Time To Stop Trashing Recycling And Get It In The Bag


January 12, 1992|By Mark Guidera

The burning issue of the day for the County Council is what to do with the executive's proposal to start curbside collection of recyclable trash items.

Since November, a majority of the council hasn't done much but trash it.

But it's time for the council either to make recommendations for substantive changes to the proposal or this week enact the plan, which calls for residents to place in separate blue bags a wide range of recyclables, from glass to yard waste.

The county needs to get on with the business of curbside collection this summer. And the councilshould keep in mind that built into the proposal is an understandingthat tinkering and fine-tuning will be needed after the plan has been in effect and the glitches come clear.

The question that has caused the most controversy -- and is credited with grounding the plan since early November -- is how much the "tipping fee" should be. Garbage haulers would pay the fee to dump non-recyclable refuse in the landfill.

The county executive and her staff have proposed that the money be raised through a "tipping fee" as the most expeditious way toraise cash to eventually pay for all costs to manage Harford's growing solid waste problem.

Her proposal calls for a $60-per-ton fee at the start of the curbside pickup program, slated for June.

Haulers would pass this new cost on to customers by doubling their monthlytrash collection bills, which now average $8. Some haulers estimate that unless the voluntary recycling program is hugely successful, they will have large loads to dump, paying lots of dough to the county.

For that reason, some council members have been negotiating with the executive to lower the fee. They worry that customers, already smarting from other inflationary hits, will react harshly.

So at Tuesday's council session, it's likely a proposal will be floated to lower the tipping fee to between $30 and $40 per ton.

If this compromise -- which I called for several weeks ago -- is broached, the council should move to accept it and pass the plan.

But residents and haulers should keep in mind that tipping fees (and customers bills) will rise in time.

For one, higher tipping fees are the only fair wayto ensure the county's cost for managing solid waste -- operating the landfill, opening new cells and paying for recyclables to be hauledout of the county -- are covered fully.

That's the point of the tipping fee: It's what is more commonly known in the economics of operating government services as a user fee.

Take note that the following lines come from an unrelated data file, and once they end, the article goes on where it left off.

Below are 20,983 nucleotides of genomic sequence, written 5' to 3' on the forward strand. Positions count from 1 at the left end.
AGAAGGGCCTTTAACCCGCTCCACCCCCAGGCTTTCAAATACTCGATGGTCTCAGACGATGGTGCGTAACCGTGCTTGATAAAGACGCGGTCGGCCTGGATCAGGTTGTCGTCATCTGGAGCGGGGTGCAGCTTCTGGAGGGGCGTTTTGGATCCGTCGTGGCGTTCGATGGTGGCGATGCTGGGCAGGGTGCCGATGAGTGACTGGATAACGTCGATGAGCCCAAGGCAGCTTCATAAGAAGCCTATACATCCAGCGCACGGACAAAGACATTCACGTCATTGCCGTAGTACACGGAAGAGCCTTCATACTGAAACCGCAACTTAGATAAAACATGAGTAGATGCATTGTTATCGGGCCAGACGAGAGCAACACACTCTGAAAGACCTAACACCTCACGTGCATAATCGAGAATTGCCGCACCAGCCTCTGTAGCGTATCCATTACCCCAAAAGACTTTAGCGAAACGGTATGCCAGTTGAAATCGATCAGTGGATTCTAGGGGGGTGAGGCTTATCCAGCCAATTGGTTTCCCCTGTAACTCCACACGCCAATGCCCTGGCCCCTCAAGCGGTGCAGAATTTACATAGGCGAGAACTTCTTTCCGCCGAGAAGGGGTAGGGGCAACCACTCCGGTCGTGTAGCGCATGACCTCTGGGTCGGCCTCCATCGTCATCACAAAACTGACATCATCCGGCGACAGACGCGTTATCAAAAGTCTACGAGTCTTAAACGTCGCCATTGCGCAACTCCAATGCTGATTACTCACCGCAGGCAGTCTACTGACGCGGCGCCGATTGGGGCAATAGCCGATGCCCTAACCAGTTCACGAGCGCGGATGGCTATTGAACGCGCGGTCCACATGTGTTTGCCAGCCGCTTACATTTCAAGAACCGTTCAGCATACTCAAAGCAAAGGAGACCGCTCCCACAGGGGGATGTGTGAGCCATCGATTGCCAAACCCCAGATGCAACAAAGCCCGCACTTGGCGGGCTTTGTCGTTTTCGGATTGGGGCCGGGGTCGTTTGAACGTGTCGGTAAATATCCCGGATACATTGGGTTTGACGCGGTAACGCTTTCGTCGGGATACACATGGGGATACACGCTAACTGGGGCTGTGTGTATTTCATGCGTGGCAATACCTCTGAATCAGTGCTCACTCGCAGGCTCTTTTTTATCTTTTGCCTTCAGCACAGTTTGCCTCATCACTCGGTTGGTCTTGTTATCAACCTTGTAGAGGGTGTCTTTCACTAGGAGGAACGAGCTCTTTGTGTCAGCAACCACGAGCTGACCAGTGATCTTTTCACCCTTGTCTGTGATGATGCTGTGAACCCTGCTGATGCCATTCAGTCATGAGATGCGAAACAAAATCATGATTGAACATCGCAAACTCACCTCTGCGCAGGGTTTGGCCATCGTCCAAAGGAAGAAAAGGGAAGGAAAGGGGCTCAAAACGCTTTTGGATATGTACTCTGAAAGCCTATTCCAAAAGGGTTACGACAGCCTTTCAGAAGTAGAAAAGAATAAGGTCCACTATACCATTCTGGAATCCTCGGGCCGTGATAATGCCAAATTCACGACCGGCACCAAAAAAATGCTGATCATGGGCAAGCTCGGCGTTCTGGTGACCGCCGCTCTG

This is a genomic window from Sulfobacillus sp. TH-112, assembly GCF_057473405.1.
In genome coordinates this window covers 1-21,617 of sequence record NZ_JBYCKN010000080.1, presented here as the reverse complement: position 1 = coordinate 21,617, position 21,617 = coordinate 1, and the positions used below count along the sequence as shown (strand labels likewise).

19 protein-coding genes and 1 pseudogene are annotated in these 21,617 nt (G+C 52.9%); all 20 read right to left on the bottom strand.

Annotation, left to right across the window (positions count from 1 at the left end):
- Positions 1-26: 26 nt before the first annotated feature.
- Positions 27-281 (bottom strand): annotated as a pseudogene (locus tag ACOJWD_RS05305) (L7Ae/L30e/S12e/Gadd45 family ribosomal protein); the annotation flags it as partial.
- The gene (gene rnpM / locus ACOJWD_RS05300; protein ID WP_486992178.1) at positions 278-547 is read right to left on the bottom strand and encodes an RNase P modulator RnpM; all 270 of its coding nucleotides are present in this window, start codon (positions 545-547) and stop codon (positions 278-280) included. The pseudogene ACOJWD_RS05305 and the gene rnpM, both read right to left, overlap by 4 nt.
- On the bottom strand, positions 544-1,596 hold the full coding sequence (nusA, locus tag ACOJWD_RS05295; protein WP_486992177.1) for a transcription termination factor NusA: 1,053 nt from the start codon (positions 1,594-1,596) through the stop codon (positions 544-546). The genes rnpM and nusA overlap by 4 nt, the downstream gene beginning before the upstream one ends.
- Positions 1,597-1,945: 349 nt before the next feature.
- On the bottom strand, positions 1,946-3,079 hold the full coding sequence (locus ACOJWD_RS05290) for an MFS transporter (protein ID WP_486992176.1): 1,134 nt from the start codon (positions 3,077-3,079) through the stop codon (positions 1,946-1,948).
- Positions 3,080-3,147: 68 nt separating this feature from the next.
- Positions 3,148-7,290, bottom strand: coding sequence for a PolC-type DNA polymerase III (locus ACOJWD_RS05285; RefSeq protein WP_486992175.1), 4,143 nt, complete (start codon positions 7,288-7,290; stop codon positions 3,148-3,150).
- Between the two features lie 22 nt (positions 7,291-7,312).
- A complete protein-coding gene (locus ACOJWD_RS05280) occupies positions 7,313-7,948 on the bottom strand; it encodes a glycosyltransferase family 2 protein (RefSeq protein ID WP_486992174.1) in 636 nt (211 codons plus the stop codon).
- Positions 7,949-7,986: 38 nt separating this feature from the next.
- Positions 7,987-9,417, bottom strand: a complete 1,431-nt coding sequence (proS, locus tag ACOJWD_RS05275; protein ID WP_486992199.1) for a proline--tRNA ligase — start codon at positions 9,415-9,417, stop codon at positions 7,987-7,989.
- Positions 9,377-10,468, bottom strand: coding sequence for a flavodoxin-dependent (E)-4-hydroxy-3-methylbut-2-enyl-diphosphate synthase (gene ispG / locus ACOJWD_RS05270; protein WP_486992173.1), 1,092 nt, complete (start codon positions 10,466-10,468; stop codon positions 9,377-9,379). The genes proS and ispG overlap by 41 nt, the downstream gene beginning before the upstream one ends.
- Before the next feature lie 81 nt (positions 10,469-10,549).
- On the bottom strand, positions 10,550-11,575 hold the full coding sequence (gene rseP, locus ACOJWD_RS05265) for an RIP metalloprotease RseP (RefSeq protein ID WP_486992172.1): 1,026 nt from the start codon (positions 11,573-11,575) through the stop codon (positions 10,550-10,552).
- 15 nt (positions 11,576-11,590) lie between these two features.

All kinds of government agencies charge these fees and most of us pay them with nary a thought.

Secondly, the higher fees will ensure customers' bills will risein the short term. If the increase is substantial, particularly for businesses which produce huge volumes of waste, it will make good economic sense for them to help their hauler bring down the tipping fee payments by sorting recyclables out of their trash.

Some council members have balked at the tipping fee, worried it could lead to pricegauging among haulers.

But with fewer than a dozen haulers in thecounty to monitor, it shouldn't prove difficult for government administrators to investigate price-gauging claims.

And, if customers feel hoodwinked, they can seek out a new hauler who offers a lower feebecause he does a better job of educating and encouraging customers to cut their waste by sorting recyclables.

Fact is, virtually every county in the region charges trash collectors some type of tipping fee.

For example, in Cecil County, which has a private hauler collection system like Harford's, haulers pay $50 per ton to dump their truckloads at the landfill.

In Baltimore County, haulers dumping commercial waste pay $60 per ton and those dumping non-hazardous industrial waste pay $72 per ton.

And there is reason to hope residents at least will respond enthusiastically to sorting recyclables out of their trash for curbside pickup.

Town administrators in Bel Air, which launched its curbside collection program Nov. 14, estimate a startling 79 percent participation rate among the the four communities where once-a-week pickup is offered.

So it seems that while the council may not be ready for recycling, the common resident awaits it eagerly.

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